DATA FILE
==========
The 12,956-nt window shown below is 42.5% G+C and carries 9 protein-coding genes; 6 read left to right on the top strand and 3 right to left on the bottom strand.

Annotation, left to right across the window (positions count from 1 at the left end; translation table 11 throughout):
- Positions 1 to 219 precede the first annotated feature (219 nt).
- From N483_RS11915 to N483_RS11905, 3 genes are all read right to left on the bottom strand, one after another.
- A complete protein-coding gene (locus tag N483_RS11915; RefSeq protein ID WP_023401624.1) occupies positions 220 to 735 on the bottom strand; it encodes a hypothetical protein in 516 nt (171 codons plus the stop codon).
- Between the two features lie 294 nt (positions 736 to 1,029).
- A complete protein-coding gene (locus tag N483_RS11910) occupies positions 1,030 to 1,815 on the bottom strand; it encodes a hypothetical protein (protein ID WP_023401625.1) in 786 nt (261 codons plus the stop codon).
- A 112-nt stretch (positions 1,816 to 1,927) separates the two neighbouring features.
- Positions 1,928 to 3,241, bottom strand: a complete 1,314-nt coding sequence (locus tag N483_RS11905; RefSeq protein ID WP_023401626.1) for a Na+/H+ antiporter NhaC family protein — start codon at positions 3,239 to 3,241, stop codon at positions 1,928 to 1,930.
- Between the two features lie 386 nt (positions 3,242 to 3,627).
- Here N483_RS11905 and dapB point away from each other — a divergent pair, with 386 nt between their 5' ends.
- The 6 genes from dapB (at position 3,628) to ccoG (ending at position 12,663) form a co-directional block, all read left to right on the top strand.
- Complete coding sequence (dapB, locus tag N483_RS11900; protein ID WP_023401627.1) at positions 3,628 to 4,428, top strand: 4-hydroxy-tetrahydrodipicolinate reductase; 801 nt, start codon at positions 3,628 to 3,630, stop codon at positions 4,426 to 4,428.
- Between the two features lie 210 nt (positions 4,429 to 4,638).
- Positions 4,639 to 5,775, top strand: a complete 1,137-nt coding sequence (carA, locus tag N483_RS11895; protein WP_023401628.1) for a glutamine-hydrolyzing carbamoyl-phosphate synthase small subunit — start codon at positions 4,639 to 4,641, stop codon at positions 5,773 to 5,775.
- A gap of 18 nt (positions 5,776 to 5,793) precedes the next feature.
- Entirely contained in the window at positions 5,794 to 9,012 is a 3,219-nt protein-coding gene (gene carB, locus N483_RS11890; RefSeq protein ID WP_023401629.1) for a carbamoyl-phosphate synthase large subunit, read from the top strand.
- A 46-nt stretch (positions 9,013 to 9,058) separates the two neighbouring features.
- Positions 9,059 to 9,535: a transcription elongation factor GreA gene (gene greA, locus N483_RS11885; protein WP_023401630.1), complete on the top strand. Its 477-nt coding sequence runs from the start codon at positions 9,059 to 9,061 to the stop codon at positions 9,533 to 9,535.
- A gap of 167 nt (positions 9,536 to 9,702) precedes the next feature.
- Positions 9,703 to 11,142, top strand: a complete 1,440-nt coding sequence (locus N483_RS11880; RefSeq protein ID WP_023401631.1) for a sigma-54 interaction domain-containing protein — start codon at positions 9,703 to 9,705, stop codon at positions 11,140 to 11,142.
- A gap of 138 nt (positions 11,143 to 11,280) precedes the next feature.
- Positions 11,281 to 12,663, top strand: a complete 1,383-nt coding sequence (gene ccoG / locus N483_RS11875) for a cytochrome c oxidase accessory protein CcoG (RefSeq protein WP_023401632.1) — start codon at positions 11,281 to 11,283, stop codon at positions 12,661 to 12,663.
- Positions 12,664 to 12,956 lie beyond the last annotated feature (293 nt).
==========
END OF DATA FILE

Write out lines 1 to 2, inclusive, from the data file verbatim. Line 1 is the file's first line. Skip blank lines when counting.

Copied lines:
The 12,956-nt window shown below is 42.5% G+C and carries 9 protein-coding genes; 6 read left to right on the top strand and 3 right to left on the bottom strand.

Annotation, left to right across the window (positions count from 1 at the left end; translation table 11 throughout):